What does it mean when the judge goes off the record in my deportation case? Hi, I'm Jim Hacking, immigration lawyer practicing law throughout the United States out of our office here in St. Louis, Missouri.
I was consulting with someone the other day and she was commenting on some things that she had observed at her local Executive Office for Immigration Review, which is the formal name for the immigration court. She was surprised at how much time the attorneys and the judge spent off the record versus on the record.
Now, on the record means that the recording is going and that a transcript could ultimately be prepared of the conversation between the judge and the government attorney and the attorney for the person facing deportation.
You might be surprised, but a lot actually goes on off the record. It's also a chance where everyone can talk honestly about where the case is at. Everyone can make their positions clear. A lot of times the judge will clarify a lot of the issues so that he or she can narrow them and to make sure that everyone's on the exact same page as to what the fight is over. A lot of times you will have a government attorney who's able to say some things off the record that they couldn't exactly say on the record.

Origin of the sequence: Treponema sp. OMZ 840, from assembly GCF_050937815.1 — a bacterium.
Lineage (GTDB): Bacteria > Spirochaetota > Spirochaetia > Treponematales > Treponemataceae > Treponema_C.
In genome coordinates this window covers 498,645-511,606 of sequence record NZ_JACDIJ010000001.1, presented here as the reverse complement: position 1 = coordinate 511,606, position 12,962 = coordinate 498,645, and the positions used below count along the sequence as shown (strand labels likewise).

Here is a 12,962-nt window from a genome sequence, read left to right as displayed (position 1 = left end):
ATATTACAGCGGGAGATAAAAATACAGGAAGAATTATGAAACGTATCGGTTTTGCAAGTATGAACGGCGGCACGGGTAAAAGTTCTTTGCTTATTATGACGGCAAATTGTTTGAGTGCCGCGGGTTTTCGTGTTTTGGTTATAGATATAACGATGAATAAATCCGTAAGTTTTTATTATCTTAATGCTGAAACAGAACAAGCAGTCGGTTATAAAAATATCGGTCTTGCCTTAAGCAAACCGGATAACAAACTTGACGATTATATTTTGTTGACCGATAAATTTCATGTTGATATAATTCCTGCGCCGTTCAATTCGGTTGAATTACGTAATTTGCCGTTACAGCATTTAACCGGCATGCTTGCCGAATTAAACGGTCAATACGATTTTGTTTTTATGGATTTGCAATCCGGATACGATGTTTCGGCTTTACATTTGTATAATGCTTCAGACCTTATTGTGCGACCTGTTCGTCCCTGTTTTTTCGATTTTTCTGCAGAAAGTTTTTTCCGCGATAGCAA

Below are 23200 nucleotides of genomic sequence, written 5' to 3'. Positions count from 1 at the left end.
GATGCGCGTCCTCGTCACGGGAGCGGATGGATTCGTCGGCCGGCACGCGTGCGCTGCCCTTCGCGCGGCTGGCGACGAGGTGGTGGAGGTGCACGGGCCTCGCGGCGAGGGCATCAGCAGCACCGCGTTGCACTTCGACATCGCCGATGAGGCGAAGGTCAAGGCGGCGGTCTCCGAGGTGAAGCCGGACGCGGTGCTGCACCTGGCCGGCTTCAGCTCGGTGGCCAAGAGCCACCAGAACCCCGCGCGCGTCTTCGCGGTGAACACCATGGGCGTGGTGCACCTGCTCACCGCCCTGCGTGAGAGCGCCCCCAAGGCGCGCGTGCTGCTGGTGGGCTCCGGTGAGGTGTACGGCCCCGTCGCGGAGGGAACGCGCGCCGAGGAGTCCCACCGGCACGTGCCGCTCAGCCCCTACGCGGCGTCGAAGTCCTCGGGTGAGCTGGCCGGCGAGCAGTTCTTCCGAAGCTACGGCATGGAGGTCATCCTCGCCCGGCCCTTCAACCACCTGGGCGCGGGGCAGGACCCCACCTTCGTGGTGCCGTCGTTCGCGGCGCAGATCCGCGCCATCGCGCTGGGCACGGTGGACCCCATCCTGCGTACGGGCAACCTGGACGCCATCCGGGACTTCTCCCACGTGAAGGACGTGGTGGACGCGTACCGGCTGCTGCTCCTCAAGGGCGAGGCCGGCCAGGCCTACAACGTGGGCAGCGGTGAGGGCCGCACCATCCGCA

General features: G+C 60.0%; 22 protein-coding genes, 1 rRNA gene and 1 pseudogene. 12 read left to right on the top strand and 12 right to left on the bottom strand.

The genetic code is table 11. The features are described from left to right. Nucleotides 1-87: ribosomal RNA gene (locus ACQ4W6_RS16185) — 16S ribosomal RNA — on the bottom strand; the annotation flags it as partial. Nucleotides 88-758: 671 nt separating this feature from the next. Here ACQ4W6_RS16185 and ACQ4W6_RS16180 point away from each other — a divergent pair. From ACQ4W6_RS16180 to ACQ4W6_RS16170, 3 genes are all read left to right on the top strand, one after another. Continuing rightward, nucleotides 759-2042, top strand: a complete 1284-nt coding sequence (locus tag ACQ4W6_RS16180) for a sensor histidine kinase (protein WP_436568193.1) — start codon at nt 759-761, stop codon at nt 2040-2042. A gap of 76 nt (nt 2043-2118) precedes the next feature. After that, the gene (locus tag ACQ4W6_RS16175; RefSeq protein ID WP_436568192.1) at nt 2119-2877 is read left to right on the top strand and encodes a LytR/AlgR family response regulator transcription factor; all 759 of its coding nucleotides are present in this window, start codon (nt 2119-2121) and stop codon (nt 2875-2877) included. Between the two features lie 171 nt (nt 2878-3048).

That's actually true for us as well, the deportation lawyer. Speaking to the judge off the record is often very helpful and a way to get the case moving. These judges are under very, very strict deadlines. They have tons and tons of cases. That's true of deportation attorneys like us and it's also true of the government attorney.
Everybody's best interests often is to get things clarified. The last thing a judge wants to do is have an extra-long hearing, much longer than he or she wants to have, when they sort of know where they're headed, where they know what they want and where they know where the issues are in dispute. Going off the record at immigration can be a good thing.
Now if you're there without a lawyer, that's going to be tricky. I don't know if they necessarily want to spend too much time off the record. Obviously, if you can afford to have an attorney go with you to deportation, you're going to be much better off. I saw statistics the other day about how many more cases are denied when someone goes without an attorney and the vast majority of people do go without an attorney.
Having an attorney there to be able to, not only advocate for you on the record, but to be able to talk to the governance attorney because just talking without the judge there, the government attorney and the deportation attorney, you can get a lot done that way too.
We spent a lot of time trying to cultivate positive relationships with DHS council. We want to get along with them to the extent that we can. We want to narrow the issue so that it makes things simpler for the judge, and simpler for our clients, and hopefully work towards a resolution that's going to put our client in the best position possible.
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